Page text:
Saturday, September 09, 2006


Something I came across in a newspaper several years ago sometime after my mother upped and left to join my father in the Great Cancerless Home Up Yonder. It dealt not just with the usual trappings of bereavement but with transitions I'd had to make, something that no one had ever really talked to me about. Maybe they didn't know, maybe they didn't feel they could quite properly address the issue, maybe they figured I'd just work it out on my own somehow. Fact is this article spoke to me. I've treasured the clipping for all these years, even taking a printout for a friend who'd also lost a second parent....

Sometime ago, a cousin of mine lost her father. Seriously ill for several years, he had deteriorated in his last year to being little better than a vegetable. Confined for months to a hospital bed and unable to swallow, see or speak, the poor man led a wretched existence. To see him on her daily visits to the hospital brought nothing but pain. Emotionally wrapped up as she was in his illness, she prayed fervently that he may be spared any further torment. Yet when her prayers were finally answered, my cousin was devastated. Even her mother’s unexpected death a few years earlier had not affected her so deeply, though she was particularly close to her. How then was one to explain the intensity of her emotions at her father’s death when, to all intents and purposes, he had not been around for a long time, and when she herself had hoped for a merciful release both for him and for the rest of the family?

Apparently, according to psychologists, her reaction was a very normal one. The death of the last surviving parent can trigger unexpectedly strong feelings even in adults who have stood on their own feet for a long time and shouldered the responsibility of looking after their own children. Nor does having dealt before with the death of someone close to them alter the situation. And the reason, we are told, is that they are faced with making the transition to being part of the oldest living generation in the family. It is a subtle shift in roles that carries profound implications, though these may not always be consciously recognized.

A friend who has lost both parents once explained to me how she felt. “I started thinking of my own mortality,” she said. “The death of my father, and then my mother suddenly made me realize that I no longer had all the time in the world to attain my goals.

“But it was another aspect of the situation that affected me more. You always imagine that your parents are indestructible, that they are a permanent part of your life, that they will always be around to care for you, and this has nothing to do with being dependent on them or being in close touch. In fact, even when there is a reversal of roles, and the child looks after the parent instead of the other way around, with your parents alive, you feel there is always someone there for you. When you lose one parent, you still feel you have the other to turn to. But the death of the second parent forces you to relinquish the psychological security you have always had, and take up the responsibility of becoming the older generation. It is a particularly distressing prospect to face.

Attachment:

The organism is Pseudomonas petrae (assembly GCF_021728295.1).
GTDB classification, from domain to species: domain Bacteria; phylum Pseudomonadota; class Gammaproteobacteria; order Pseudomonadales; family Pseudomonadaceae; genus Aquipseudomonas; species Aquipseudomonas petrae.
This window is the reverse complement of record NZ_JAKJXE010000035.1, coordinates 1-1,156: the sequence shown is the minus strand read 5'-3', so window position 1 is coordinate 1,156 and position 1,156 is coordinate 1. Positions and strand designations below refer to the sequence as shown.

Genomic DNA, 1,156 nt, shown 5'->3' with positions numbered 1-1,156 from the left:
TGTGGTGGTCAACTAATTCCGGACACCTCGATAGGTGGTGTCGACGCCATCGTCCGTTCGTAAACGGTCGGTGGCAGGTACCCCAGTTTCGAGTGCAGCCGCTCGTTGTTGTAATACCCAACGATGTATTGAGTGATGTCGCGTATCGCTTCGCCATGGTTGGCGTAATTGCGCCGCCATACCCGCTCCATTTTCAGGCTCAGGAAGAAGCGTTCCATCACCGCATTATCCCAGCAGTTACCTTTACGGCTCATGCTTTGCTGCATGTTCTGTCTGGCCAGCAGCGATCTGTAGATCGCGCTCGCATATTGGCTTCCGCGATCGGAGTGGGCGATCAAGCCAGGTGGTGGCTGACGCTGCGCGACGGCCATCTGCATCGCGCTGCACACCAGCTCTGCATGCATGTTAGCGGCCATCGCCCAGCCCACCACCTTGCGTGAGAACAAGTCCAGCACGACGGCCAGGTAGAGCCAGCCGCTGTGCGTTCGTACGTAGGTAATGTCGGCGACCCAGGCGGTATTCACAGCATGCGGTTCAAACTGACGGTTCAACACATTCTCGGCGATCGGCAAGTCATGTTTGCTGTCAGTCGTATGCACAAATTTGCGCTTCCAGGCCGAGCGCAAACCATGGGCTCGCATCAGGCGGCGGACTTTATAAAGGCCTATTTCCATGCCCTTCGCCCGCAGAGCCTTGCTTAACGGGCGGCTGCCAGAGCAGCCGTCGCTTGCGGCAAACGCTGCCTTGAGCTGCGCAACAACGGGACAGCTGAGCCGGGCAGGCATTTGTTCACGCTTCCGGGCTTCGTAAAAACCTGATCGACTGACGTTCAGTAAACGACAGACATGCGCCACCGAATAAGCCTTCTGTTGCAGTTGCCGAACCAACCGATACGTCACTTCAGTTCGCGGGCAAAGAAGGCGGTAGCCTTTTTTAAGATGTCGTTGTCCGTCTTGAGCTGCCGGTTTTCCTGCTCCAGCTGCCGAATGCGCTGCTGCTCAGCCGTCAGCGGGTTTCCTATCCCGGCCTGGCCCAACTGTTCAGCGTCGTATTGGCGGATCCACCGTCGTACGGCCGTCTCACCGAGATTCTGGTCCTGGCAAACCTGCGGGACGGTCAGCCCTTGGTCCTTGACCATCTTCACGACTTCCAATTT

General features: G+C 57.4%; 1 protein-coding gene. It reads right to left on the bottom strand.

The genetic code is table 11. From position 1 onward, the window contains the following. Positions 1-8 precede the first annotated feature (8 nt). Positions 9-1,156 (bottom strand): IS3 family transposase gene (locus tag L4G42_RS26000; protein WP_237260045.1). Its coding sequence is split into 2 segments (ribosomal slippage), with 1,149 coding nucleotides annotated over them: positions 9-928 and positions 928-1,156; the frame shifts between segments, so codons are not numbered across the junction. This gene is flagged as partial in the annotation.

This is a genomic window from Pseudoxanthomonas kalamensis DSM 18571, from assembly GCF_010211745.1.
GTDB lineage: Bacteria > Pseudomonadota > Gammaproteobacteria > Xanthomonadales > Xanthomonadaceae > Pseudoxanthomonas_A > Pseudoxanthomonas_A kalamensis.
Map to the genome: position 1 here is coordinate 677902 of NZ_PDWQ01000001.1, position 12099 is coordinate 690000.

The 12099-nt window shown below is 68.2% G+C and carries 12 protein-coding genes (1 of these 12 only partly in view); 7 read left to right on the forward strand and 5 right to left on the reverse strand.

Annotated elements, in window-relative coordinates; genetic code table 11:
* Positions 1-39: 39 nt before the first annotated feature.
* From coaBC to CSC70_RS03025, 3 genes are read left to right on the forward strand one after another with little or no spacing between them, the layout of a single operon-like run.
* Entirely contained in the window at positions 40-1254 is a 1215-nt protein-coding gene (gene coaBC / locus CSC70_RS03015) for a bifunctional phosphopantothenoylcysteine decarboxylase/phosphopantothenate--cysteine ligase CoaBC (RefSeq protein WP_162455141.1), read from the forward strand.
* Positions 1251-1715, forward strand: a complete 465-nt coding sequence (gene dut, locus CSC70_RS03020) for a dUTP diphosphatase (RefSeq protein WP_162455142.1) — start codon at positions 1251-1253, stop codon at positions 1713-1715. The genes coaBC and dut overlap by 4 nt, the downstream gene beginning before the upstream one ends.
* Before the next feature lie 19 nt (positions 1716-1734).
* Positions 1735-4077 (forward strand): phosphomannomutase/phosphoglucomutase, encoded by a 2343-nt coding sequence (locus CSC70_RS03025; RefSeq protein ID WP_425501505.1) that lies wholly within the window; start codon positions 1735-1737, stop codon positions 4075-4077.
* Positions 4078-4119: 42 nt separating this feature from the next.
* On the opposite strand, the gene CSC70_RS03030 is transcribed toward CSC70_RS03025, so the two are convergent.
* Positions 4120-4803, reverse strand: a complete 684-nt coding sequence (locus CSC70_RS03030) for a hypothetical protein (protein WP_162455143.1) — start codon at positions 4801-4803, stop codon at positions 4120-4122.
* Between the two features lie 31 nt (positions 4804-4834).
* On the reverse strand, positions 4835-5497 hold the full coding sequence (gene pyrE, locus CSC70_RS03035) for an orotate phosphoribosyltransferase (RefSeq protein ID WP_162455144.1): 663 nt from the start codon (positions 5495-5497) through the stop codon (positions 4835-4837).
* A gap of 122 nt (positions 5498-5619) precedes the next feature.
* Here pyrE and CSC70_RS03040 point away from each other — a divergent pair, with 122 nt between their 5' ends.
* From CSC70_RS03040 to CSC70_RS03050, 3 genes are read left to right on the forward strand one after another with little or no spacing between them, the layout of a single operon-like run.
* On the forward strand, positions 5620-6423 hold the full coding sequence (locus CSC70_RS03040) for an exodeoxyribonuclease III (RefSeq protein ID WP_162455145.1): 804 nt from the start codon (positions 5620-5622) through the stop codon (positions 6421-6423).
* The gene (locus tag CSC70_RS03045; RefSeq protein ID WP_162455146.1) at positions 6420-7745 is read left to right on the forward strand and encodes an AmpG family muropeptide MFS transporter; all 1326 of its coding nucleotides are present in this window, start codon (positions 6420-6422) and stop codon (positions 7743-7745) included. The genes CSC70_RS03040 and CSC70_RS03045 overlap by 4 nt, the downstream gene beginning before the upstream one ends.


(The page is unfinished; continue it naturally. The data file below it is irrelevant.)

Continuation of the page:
“For many, parents represent a connection to the larger family and its past through memories and stories that you now must make sure does not disappear. You find yourself reassessing your relationships with members of the family, and very often this results in making the effort to become closer. You find yourself providing the cement that holds the family together, that till recently just the existence of your parents did. And finally you accept the fact that both your parents have gone, and left you to take their place.”

It is now almost a year since my cousin lost her father. She is still coming to terms with being part of the older generation, but perhaps it will not be too long before she accepts the transition she has to make.

– Pakshi Vasudeva,
The Telegraph, 18 August 1995


  1. Quite insightful... !!
    But then lots of things can't really (or shouldn't really) be prepared for... its best if somethings hit us "in the face" and not earlier...

  2. I suppose so but it would still be ever so helpful if someone could provide a kind of running commentary when things go off-boil, this is what's happened and you'll feel this and you should do that because this is what'll happen next if you do that etc etc. But then again, I suppose it's the unexpectedness of things that teach you best. And the best lessons are those that you learn on your own...